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East-West Center Reunites SC Alumni in Hawaii

(left to right) Ron Higa '67, Ted Ing '66, and Calvin Hashimoto '66

A November conference brought together 1960s participants of the East-West Center in Honolulu, including Wallace and Ina Gray, Tara Gray '81, and several Southwestern alumni—Calvin ’66 and Chloe Hashimoto; Ted’66 and Liane Ing; and Ron ’67 and Amy Higa.

Wallace Gray presented a paper, the research of which was made possible by Wallace’s two sabbatical leaves from Southwestern College.

Tara Gray, was the only mainlander on the second generation panel, expressed her hope that despite remaining monolingual, she is not mono-cultural.

Updates on the Southwestern participants:

  • The Hashimotos are retired after more than 30 years in education—Calvin as a basketball coach with four state championships to his credit, and Chloe as a teacher of the gifted. Calvin continues to coach and work in adult education. Their two sons are married.
  • Ted Ing, a retired elementary teacher, finds daily school bus driving challenging. He transports everyone from preschoolers to senior citizens to prisoners. Liane continues to work at the hospital as a medical transcriptionist. Their two children are attending the University of Hawaii.
  • After years of supervising park recreation, Ron Higa is part of a successful electrical supply business and Amy works at the Department of Labor. Their daughter is a teacher and their son is in plumbing supply.

The East-West Center was founded in 1960 by the United States government to promote cultural and technical interchange in the Pacific area.

Duane S. “Pete” McGill ’51 died Dec. 21, 2003, in Overland Park. As a member of the Kansas House of Representatives from 1960 to 1977, Pete was one of Kansas’ most influential politicians for nearly two decades. A gregarious Republican in the Barry Goldwater mode, McGill won the speakership of the House in 1973 and held it until 1977. He and Democratic Gov. Robert Docking of Arkansas City collaborated on the project to make U.S. 77 between their two towns a four-lane highway. “Every single resident of Cowley County has in some way been affected by the efforts of Pete McGill,” a commemorative column in the Winfield Daily Courier noted. As a powerful GOP politician, McGill chaired the presidential campaigns of several successful candidates in Kansas, including Ronald Reagan and George H.W. Bush. He served as a delegate to the Republication National Convention five times, serving once as sergeant-at-arms. In addition to his political career, Pete owned and operated several businesses in Winfield during the 1950s and 1960s, including the Har-Bour Café, McGill’s Restaurant, the Western Drive-In, McGill’s Furniture Store, a mobile home park, and several other businesses. In 1978 he was appointed chairman of the Kansas Turnpike Authority. In 19890, he moved to Topeka and started his own lobbying firm, Pete McGill and Associates, which by 1990 became the largest independent lobbying firm in the Midwest.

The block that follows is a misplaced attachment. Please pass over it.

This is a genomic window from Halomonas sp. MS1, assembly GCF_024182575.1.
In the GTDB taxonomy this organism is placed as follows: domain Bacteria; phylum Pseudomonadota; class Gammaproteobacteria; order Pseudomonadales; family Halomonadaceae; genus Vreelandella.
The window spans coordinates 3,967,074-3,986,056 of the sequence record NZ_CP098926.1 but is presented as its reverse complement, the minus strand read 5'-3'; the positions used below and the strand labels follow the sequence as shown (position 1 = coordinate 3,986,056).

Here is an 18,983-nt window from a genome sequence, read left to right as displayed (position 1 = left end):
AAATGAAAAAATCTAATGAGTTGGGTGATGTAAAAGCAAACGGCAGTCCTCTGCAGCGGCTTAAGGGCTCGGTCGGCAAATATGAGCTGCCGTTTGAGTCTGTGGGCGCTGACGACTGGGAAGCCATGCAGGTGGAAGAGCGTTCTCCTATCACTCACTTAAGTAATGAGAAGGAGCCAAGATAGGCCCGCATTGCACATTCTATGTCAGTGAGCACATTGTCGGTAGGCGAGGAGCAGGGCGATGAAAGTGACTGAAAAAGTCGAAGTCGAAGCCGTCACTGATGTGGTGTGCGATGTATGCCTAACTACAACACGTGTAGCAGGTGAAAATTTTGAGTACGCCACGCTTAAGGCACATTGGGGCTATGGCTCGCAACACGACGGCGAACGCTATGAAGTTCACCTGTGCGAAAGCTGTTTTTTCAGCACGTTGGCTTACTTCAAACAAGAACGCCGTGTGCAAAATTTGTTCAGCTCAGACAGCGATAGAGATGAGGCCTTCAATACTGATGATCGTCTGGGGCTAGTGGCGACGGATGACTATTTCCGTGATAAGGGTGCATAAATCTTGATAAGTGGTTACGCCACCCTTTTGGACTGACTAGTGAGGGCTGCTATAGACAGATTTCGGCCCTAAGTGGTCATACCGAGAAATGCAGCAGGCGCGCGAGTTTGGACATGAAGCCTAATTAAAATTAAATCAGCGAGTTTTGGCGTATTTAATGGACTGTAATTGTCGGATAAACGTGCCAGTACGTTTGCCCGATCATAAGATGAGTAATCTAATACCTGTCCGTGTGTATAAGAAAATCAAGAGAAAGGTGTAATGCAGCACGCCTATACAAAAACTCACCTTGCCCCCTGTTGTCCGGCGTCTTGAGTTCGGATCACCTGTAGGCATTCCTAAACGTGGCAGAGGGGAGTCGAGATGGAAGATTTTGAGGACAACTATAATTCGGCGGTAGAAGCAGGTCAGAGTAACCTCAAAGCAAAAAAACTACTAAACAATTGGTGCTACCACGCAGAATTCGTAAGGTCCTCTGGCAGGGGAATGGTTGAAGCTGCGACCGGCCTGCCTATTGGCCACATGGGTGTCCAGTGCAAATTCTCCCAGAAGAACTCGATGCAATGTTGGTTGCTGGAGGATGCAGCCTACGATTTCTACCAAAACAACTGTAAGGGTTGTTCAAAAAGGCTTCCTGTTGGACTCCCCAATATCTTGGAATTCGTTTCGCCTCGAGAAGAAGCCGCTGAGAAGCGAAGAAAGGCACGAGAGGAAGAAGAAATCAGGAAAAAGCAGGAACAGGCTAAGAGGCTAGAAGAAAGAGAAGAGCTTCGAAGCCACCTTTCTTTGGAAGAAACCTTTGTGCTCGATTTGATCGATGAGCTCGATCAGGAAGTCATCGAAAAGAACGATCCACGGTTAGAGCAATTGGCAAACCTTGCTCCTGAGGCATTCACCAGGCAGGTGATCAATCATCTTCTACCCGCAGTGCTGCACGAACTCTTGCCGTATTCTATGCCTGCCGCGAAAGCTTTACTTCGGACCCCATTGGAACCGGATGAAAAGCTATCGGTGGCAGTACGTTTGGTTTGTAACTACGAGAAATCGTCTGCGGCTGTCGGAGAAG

Frank Lindley ’12 will be inducted posthumously into the Kansas Sports Hall of Fame in May. The KSHOF Class of 2004 includes 20 coaches, athletes and contributors. Lindley built the Newton High School basketball program into one of the state’s first and greatest prep dynasties in his 31 years as head coach. Under his direction, Newton won 84 percent of their games, captured eight state titles, seven times were runners-up, and reached the state tournament 17 straight seasons. Phil Anderson, Newton, was a student at Newton High school during the final years Lindley was coaching and was principal. “He was very much a disciplinarian, and highly respected,” Anderson says. “Back in those days all control was a very big part of basketball, and his teams became nationally known because of his ball control.” Anderson points out during the days Lindley was coaching basketball was in its infancy, and his ability to control and earn the respect of his teams made Newton a formidable opponent, even against the large Wichita and Kansas City schools.

Myrne (Richards) Roe ’58 held a reading and book signing in November for her book of poems, Ironing Out the Wrinkles. Myrne began writing poetry when she retired in 1997. She has been recognized by Kansas Writers Association and Byline magazine for her work and hs published in Poetry of Kansas Web site and in Shifting Horizons published by the Lindsborg Arts Council.




2003 Athletic Hall of Fame Inductees

Five new members were added to the Southwestern College Athletic Hall of Fame. Inductees are pictured left to right: Marvin Diener '82, Kelly (Broadhurst) Nichols '89, Ken Everhart '57, Marvin Webster '50, and Herman "Swede" Osbourn '51.


Selah, one of Southwestern's most active outreach teams, has recorded a new CD. The compilation contains traditional and contemporary music performed by students Alison Ebright, Monica Morrison, Josh Melcher, Andrew Singh, and Lance Patterson. For more information or to purchase, contact Martin Rude, rudemd@sckans.edu.